WASHINGTON -- The split crowd of 34,789 at Nationals Park went back and forth Monday, but every time the Nationals attempted to establish themselves in their home ballpark against their National League East rivals, Philadelphia responded.
Washington could not hold its lead against Phillies starter Roy Halladay, and lost its sixth consecutive game against the Phillies, 5-4.
"We hung in there today. Those are the Phillies -- they're in first place in our division," said first baseman Michael Morse, who homered in the second. "It just shows you we have a good team and when we get things rolling, we can hang with anybody."
Lefty Sean Burnett relieved Livan Hernandez in the seventh to face the Phillies' lineup of three consecutive left-handed hitters. He walked Chase Utley, allowed an RBI single to Ryan Howard and surrendered a sacrifice fly to Raul Ibanez to give Philadelphia the lead.
"It's hard to walk away from this one," said Burnett, who took his second loss of the season. "Livo threw another good game, and our offense put up four on Halladay, which isn't going to happen too much. It's a game you have to win, and we had it won if I could execute and get the lefties out that I'm supposed to."
Hernandez pitched into the seventh, but he labored through the fourth, which included the Phillies' first back-to-back home runs of the season.
Howard led off the inning with a homer to right field and Ibanez followed by depositing a home run into Washington's bullpen. Carlos Ruiz followed with a double and scored on a Domonic Brown single to take a temporary lead.
Second baseman Danny Espinosa quickly tied the game in the fifth with his eighth long ball of the year, which increased his team-best RBI total to 29.
The Nationals' first of three homers came courtesy of Morse, who sent a 1-2 fastball from Halladay into the left-center stands in the second inning for his fifth home run in the past seven games.
"The first two I thought were really good pitches," said Halladay, who went seven innings in the win. "Morse was in, maybe even off the plate a little bit. Espinosa was a changeup down and in where we wanted it, and he kind of golfed it."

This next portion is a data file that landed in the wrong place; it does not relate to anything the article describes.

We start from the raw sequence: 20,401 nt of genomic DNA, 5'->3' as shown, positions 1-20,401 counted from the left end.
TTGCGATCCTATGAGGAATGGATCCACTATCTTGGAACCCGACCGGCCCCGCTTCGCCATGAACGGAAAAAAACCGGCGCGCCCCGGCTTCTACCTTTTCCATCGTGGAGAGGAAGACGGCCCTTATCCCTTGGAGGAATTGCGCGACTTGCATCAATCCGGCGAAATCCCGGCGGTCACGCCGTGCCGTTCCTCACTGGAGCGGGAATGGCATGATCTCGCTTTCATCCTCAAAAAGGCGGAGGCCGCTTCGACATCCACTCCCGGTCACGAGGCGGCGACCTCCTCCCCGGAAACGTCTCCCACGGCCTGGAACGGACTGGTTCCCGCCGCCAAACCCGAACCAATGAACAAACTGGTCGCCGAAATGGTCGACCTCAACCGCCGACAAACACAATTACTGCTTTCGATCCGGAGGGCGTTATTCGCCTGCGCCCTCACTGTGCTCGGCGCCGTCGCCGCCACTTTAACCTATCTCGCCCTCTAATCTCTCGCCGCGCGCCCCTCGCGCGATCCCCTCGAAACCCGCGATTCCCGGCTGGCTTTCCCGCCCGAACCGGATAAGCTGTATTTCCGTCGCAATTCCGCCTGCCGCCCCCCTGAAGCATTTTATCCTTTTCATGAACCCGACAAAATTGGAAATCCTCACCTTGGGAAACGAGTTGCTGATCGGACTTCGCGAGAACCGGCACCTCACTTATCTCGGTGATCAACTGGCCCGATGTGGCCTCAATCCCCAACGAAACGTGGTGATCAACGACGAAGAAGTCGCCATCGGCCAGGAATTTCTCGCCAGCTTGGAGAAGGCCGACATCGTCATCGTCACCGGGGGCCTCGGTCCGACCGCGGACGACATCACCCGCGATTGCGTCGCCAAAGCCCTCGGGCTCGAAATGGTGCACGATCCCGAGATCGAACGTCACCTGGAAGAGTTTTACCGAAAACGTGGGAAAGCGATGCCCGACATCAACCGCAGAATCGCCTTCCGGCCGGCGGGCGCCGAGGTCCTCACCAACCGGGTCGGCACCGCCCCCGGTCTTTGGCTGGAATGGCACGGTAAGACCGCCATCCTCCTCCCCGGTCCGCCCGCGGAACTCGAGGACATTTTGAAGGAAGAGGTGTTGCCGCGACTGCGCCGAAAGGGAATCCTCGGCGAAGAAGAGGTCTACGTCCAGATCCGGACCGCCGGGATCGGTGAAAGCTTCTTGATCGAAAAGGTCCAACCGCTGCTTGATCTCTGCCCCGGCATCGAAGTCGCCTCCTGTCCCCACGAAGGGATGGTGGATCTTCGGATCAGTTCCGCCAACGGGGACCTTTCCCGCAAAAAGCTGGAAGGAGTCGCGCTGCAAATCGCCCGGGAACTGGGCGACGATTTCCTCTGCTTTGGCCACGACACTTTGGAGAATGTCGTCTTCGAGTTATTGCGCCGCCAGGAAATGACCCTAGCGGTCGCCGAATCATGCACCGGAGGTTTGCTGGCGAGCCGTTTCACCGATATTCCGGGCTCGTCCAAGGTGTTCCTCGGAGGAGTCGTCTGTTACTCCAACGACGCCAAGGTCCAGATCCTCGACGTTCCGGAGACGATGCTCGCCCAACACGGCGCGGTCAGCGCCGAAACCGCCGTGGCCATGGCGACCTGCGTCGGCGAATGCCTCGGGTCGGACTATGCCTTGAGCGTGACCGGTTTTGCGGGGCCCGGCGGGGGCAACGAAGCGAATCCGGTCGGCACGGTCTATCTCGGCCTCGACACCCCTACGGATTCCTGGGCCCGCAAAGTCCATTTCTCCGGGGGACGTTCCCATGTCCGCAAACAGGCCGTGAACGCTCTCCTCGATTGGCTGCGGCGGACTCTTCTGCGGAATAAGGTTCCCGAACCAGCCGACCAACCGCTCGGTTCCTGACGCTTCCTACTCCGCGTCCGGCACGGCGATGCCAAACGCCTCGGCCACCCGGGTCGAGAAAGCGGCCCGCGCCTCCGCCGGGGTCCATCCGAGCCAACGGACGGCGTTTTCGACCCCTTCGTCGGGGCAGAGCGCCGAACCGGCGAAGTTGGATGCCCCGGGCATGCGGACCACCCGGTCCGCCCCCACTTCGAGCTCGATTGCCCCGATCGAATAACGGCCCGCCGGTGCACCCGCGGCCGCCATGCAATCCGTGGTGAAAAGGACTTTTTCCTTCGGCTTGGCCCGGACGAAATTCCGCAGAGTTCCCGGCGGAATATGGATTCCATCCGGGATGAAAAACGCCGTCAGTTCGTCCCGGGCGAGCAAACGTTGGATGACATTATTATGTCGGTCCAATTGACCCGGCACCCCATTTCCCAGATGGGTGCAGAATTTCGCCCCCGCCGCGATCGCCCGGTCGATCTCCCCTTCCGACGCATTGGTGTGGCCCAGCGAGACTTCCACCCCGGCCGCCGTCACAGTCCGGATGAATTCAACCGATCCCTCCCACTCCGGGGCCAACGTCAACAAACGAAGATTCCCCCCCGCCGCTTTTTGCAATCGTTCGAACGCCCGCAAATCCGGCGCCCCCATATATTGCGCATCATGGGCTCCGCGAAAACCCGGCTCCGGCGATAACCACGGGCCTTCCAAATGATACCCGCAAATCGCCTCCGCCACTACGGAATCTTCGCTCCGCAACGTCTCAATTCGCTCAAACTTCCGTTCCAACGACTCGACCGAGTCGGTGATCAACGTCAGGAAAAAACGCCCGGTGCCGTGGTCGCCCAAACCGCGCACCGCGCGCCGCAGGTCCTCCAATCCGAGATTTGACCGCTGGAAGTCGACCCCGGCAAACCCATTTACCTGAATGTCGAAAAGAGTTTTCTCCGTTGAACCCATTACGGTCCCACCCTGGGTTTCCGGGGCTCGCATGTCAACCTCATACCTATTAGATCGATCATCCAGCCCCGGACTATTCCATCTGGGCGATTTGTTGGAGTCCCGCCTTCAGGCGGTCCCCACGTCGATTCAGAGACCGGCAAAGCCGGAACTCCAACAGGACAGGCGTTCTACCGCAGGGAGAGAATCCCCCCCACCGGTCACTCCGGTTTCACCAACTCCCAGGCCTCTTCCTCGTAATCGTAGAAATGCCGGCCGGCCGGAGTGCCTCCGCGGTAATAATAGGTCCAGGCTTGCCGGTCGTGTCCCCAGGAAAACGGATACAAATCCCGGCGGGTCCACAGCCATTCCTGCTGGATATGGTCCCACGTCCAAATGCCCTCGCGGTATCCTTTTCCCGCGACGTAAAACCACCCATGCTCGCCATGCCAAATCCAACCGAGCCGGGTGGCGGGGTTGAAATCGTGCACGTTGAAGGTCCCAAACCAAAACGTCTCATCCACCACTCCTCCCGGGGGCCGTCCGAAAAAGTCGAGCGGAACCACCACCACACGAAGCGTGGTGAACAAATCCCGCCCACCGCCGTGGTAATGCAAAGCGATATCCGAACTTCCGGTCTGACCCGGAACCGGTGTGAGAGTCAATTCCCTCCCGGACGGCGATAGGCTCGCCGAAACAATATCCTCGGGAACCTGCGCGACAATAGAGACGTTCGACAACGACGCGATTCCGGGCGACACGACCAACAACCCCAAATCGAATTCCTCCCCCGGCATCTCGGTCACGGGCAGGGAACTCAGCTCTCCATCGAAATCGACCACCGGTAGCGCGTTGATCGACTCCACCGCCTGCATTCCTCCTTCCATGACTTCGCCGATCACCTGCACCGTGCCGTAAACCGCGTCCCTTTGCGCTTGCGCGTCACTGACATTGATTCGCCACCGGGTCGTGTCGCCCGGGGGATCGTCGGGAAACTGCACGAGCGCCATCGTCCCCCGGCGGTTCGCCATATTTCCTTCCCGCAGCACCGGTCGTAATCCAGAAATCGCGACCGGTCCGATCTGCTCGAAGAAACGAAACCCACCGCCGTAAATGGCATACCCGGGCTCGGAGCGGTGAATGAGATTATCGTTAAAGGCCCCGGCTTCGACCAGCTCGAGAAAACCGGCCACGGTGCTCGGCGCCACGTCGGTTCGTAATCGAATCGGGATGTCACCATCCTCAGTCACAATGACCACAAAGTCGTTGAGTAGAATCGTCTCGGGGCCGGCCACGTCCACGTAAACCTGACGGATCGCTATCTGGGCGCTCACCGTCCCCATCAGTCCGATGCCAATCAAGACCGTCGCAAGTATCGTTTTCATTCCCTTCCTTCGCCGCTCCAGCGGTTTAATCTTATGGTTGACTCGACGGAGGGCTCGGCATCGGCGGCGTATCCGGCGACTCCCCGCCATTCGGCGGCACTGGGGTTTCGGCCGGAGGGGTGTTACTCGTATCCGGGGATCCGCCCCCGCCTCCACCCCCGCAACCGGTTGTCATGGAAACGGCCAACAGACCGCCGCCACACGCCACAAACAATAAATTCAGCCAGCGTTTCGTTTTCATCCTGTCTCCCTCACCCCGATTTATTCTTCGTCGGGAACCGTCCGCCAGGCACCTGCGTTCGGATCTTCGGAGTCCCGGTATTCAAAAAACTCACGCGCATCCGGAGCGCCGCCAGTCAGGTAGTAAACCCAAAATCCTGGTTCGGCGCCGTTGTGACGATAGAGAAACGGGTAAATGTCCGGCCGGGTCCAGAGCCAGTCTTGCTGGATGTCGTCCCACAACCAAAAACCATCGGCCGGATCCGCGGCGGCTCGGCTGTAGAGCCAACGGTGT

Washington scored another second-inning run on a Hernandez sacrifice bunt, and after he lost that lead, Laynce Nix returned it by sending Halladay's first offering of the sixth into the right-field stands.
"There's no moral victories, but you hope it seeps into people that we can do this, we can hit," said manager Jim Riggleman. "We know we can hit. We have a history of hitting and we're going to hit. When you go out and do it against a Cy Young guy, that should certainly reinforce it if there's any doubt creeping in."
But the Philadelphia fan who caught Nix's homer -- and likely serenaded Jayson Werth with cries of "Jay-son! Jay-son!" throughout the game -- threw the ball back onto the field.
The Nationals' lead was equally short-lived, and although they threatened with two on and no outs in the seventh, Werth struck out swinging to end the threat and return control to Philadelphia.
"If you're playing great and staying in the game, it just doesn't add up. At the end, you want to win," said Alex Cora, who made the first out of the seventh in a rundown after Rick Ankiel hit a grounder back to Halladay. "We're playing great, but at the end of the day, it's not about hitting or not hitting, making plays or not making plays. It's about who has more runs on the scoreboard, and that hasn't happened for us lately."
Steven Miller is an associate reporter for MLB.com. This story was not subject to the approval of Major League Baseball or its clubs.